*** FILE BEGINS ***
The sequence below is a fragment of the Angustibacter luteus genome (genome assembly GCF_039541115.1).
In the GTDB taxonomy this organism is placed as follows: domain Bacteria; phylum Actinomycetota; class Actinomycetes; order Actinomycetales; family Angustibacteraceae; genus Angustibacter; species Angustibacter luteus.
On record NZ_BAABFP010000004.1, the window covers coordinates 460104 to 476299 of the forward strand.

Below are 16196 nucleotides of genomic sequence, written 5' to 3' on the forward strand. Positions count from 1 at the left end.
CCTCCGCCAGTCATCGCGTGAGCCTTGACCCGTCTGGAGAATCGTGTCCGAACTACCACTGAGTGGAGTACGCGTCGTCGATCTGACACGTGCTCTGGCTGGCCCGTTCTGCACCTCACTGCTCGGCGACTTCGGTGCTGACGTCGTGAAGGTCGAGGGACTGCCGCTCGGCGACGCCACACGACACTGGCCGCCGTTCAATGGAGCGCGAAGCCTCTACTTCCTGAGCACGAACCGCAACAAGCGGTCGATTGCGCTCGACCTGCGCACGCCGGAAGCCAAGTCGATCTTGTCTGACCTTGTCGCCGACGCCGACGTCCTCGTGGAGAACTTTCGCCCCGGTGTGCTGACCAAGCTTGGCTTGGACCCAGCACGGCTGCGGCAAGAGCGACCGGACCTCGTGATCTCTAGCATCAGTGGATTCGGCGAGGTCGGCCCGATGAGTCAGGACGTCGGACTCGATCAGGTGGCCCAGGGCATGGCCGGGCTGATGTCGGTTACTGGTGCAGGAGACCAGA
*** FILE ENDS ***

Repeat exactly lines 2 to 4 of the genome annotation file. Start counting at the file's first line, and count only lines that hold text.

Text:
In the GTDB taxonomy this organism is placed as follows: domain Bacteria; phylum Actinomycetota; class Actinomycetes; order Actinomycetales; family Angustibacteraceae; genus Angustibacter; species Angustibacter luteus.
On record NZ_BAABFP010000004.1, the window covers coordinates 460104 to 476299 of the forward strand.

Below are 16196 nucleotides of genomic sequence, written 5' to 3' on the forward strand. Positions count from 1 at the left end.